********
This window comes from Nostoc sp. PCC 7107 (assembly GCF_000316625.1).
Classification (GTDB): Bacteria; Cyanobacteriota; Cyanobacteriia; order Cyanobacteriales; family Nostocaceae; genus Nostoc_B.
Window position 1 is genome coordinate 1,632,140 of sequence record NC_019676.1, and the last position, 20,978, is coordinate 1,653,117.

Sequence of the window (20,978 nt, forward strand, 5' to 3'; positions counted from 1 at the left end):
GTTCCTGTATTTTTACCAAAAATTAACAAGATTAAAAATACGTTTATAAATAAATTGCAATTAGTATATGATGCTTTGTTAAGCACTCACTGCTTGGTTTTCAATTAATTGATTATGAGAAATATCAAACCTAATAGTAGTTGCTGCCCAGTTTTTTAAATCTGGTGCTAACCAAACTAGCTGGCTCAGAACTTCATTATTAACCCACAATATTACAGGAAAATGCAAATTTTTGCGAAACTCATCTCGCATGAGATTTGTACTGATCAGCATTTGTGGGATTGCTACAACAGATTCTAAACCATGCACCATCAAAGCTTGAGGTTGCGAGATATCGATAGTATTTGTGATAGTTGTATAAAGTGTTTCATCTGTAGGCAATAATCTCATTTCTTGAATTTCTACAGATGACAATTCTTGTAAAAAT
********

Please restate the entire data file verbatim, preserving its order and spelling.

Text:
This window comes from Nostoc sp. PCC 7107 (assembly GCF_000316625.1).
Classification (GTDB): Bacteria; Cyanobacteriota; Cyanobacteriia; order Cyanobacteriales; family Nostocaceae; genus Nostoc_B.
Window position 1 is genome coordinate 1,632,140 of sequence record NC_019676.1, and the last position, 20,978, is coordinate 1,653,117.

Sequence of the window (20,978 nt, forward strand, 5' to 3'; positions counted from 1 at the left end):
GTTCCTGTATTTTTACCAAAAATTAACAAGATTAAAAATACGTTTATAAATAAATTGCAATTAGTATATGATGCTTTGTTAAGCACTCACTGCTTGGTTTTCAATTAATTGATTATGAGAAATATCAAACCTAATAGTAGTTGCTGCCCAGTTTTTTAAATCTGGTGCTAACCAAACTAGCTGGCTCAGAACTTCATTATTAACCCACAATATTACAGGAAAATGCAAATTTTTGCGAAACTCATCTCGCATGAGATTTGTACTGATCAGCATTTGTGGGATTGCTACAACAGATTCTAAACCATGCACCATCAAAGCTTGAGGTTGCGAGATATCGATAGTATTTGTGATAGTTGTATAAAGTGTTTCATCTGTAGGCAATAATCTCATTTCTTGAATTTCTACAGATGACAATTCTTGTAAAAAT